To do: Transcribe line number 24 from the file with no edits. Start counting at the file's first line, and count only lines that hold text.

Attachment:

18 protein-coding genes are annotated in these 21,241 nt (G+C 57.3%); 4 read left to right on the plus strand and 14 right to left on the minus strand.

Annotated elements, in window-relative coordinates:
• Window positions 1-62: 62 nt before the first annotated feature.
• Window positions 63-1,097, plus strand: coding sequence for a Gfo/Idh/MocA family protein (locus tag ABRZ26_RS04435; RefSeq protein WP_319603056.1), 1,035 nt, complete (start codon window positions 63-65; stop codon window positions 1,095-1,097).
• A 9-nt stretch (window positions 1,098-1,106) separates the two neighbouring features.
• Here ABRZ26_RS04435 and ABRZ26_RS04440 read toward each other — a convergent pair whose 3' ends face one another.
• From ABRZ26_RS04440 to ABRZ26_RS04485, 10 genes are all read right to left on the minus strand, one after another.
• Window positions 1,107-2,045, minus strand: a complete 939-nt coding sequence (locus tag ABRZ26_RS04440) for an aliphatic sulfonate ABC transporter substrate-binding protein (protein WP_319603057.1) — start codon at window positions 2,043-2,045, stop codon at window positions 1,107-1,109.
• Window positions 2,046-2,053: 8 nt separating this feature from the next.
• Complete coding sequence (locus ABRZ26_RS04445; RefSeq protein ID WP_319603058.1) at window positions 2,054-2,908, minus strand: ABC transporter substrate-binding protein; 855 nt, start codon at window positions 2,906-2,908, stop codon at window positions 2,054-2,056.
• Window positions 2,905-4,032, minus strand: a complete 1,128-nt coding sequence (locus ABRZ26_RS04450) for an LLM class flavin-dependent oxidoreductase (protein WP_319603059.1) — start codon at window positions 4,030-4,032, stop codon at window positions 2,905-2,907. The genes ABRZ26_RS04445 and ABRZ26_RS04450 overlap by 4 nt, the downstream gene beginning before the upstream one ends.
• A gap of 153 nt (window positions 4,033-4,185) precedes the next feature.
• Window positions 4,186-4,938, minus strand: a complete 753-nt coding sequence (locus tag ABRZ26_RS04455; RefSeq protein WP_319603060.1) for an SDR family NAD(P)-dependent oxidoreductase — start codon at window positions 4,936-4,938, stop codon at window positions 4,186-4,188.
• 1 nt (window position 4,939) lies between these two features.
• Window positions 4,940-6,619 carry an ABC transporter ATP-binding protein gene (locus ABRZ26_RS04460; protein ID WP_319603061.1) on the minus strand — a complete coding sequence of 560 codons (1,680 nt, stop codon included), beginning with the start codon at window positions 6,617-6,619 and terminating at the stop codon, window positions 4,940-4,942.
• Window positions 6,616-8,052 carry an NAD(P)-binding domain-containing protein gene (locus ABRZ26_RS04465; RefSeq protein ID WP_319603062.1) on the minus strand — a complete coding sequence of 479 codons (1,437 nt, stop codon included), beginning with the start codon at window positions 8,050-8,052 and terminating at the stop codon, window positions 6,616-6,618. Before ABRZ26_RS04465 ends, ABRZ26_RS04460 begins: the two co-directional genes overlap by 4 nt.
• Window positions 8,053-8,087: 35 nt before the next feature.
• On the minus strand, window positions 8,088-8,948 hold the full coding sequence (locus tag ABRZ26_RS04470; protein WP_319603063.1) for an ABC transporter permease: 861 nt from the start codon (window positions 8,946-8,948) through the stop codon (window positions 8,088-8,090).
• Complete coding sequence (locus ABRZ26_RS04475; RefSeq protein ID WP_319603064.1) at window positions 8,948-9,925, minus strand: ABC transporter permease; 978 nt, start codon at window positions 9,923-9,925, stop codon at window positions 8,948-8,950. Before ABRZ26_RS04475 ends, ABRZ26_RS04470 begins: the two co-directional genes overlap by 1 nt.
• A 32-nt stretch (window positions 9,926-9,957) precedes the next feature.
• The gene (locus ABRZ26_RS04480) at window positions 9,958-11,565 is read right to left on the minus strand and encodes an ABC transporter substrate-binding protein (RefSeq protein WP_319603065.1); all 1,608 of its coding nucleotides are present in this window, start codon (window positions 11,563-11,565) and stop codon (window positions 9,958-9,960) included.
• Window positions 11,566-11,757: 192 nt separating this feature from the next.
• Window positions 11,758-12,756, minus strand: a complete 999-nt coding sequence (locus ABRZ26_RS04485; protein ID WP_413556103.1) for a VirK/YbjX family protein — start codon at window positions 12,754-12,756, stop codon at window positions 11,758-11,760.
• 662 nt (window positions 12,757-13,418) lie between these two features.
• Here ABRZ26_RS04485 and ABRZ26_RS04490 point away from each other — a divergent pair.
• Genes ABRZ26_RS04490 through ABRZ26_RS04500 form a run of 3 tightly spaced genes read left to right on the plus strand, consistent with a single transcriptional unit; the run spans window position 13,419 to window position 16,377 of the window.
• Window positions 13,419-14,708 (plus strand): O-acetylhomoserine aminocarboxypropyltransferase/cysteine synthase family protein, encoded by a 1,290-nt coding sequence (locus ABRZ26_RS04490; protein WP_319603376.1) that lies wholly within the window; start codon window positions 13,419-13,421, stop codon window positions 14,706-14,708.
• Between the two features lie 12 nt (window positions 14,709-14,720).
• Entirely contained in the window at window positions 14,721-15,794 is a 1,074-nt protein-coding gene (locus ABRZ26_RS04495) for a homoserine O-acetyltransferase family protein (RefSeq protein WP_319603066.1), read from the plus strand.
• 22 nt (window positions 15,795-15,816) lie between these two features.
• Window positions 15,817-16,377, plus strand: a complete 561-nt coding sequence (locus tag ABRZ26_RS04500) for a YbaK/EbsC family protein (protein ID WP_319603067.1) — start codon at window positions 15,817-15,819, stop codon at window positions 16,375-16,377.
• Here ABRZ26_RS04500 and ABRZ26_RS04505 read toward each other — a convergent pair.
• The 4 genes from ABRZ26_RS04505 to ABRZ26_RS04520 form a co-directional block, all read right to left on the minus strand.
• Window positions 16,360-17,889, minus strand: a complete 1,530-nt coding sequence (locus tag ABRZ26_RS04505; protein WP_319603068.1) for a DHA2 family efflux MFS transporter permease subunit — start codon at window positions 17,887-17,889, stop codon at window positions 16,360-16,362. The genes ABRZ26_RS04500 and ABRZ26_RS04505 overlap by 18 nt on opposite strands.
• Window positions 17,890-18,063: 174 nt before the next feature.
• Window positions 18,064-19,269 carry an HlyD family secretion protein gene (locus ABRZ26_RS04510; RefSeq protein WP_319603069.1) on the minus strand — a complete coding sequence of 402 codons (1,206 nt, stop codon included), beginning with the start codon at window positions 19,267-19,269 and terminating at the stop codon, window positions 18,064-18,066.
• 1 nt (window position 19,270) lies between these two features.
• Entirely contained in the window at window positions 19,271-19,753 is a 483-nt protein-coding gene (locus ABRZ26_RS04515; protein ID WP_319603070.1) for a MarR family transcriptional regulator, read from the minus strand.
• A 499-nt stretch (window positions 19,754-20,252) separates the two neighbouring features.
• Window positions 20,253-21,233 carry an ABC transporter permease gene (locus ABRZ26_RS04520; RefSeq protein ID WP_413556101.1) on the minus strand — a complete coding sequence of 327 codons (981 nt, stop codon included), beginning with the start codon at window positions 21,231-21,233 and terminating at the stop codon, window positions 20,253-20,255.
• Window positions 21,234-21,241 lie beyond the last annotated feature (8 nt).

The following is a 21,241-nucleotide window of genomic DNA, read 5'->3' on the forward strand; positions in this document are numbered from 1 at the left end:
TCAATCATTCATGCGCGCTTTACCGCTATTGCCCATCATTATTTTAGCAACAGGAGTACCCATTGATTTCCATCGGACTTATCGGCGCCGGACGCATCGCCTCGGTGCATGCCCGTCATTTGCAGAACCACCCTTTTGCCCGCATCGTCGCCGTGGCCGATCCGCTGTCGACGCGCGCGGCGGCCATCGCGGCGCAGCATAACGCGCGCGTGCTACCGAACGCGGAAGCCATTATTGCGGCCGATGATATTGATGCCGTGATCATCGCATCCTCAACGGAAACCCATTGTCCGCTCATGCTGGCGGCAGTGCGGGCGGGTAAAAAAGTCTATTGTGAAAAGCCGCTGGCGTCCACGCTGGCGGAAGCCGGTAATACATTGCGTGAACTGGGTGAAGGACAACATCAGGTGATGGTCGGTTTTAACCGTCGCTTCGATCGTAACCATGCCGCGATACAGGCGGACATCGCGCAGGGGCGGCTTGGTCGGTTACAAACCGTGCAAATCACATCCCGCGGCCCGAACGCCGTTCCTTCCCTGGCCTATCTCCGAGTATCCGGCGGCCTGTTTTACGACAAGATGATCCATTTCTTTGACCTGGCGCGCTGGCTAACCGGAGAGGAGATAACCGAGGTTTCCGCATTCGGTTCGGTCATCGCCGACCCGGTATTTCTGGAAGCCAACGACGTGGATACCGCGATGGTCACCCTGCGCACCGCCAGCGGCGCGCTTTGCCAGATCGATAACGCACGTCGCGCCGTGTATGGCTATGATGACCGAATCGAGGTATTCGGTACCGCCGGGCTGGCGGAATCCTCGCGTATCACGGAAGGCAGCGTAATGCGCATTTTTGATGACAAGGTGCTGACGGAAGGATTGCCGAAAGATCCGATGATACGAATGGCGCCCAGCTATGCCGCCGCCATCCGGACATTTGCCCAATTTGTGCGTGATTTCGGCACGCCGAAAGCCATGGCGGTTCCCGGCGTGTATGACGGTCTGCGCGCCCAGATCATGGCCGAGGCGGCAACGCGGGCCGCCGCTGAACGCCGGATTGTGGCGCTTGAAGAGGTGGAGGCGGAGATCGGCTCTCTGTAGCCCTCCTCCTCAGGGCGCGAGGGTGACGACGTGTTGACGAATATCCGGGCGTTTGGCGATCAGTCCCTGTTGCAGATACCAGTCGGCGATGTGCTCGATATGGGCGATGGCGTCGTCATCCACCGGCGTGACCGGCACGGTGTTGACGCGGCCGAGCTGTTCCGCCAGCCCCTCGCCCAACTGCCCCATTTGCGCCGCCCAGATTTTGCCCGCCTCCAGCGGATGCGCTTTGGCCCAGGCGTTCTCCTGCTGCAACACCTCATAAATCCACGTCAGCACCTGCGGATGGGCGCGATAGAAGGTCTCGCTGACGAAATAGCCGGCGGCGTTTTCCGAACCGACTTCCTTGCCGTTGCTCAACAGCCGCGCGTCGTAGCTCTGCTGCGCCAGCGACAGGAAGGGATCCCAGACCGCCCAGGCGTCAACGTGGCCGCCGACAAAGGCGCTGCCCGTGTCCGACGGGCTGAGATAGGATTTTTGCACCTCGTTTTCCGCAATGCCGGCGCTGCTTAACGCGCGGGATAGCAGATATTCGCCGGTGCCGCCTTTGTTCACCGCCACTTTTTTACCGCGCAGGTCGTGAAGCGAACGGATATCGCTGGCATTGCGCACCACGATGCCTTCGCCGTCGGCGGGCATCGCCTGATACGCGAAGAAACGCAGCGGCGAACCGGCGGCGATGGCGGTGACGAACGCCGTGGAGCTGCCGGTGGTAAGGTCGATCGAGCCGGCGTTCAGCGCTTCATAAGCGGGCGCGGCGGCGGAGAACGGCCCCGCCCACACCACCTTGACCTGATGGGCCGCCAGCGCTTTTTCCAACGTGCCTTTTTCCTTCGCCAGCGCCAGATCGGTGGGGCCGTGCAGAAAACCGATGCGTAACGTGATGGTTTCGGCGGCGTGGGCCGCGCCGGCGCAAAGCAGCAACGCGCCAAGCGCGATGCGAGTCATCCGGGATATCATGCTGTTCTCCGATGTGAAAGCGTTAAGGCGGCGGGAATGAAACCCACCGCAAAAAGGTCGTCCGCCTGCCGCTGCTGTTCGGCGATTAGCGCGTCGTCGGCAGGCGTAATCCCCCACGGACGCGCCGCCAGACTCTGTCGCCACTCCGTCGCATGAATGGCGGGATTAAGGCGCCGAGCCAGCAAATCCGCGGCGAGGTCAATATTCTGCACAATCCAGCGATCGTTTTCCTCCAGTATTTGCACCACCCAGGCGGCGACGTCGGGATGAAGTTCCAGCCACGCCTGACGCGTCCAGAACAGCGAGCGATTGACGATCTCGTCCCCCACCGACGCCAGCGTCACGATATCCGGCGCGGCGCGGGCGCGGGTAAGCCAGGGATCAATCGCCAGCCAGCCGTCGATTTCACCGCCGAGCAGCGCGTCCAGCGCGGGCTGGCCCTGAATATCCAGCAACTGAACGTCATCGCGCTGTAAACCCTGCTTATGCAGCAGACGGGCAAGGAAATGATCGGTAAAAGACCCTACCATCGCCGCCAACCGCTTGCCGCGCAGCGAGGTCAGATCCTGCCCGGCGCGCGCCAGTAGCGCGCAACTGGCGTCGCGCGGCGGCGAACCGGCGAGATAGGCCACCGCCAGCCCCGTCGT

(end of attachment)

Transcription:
• 662 nt (window positions 12,757-13,418) lie between these two features.